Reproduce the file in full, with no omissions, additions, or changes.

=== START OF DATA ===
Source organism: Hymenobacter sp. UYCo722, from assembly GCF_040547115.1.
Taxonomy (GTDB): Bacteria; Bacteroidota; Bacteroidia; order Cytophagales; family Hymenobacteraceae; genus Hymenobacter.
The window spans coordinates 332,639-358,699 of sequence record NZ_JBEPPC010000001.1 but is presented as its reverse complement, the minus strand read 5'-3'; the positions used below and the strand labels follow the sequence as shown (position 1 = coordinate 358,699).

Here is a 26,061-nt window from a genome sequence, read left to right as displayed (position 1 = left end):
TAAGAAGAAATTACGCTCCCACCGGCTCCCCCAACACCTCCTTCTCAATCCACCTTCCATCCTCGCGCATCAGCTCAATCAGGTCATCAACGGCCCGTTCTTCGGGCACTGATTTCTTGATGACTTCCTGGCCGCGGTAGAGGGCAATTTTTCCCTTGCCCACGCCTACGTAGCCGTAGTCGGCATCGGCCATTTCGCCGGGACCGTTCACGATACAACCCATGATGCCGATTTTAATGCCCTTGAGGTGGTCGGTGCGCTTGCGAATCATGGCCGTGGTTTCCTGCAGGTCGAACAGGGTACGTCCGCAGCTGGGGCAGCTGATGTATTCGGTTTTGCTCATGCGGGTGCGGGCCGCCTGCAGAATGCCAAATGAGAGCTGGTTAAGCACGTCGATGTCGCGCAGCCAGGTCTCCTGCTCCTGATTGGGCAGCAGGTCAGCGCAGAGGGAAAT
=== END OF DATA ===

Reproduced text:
Source organism: Hymenobacter sp. UYCo722, from assembly GCF_040547115.1.
Taxonomy (GTDB): Bacteria; Bacteroidota; Bacteroidia; order Cytophagales; family Hymenobacteraceae; genus Hymenobacter.
The window spans coordinates 332,639-358,699 of sequence record NZ_JBEPPC010000001.1 but is presented as its reverse complement, the minus strand read 5'-3'; the positions used below and the strand labels follow the sequence as shown (position 1 = coordinate 358,699).

Here is a 26,061-nt window from a genome sequence, read left to right as displayed (position 1 = left end):
TAAGAAGAAATTACGCTCCCACCGGCTCCCCCAACACCTCCTTCTCAATCCACCTTCCATCCTCGCGCATCAGCTCAATCAGGTCATCAACGGCCCGTTCTTCGGGCACTGATTTCTTGATGACTTCCTGGCCGCGGTAGAGGGCAATTTTTCCCTTGCCCACGCCTACGTAGCCGTAGTCGGCATCGGCCATTTCGCCGGGACCGTTCACGATACAACCCATGATGCCGATTTTAATGCCCTTGAGGTGGTCGGTGCGCTTGCGAATCATGGCCGTGGTTTCCTGCAGGTCGAACAGGGTACGTCCGCAGCTGGGGCAGCTGATGTATTCGGTTTTGCTCATGCGGGTGCGGGCCGCCTGCAGAATGCCAAATGAGAGCTGGTTAAGCACGTCGATGTCGCGCAGCCAGGTCTCCTGCTCCTGATTGGGCAGCAGGTCAGCGCAGAGGGAAAT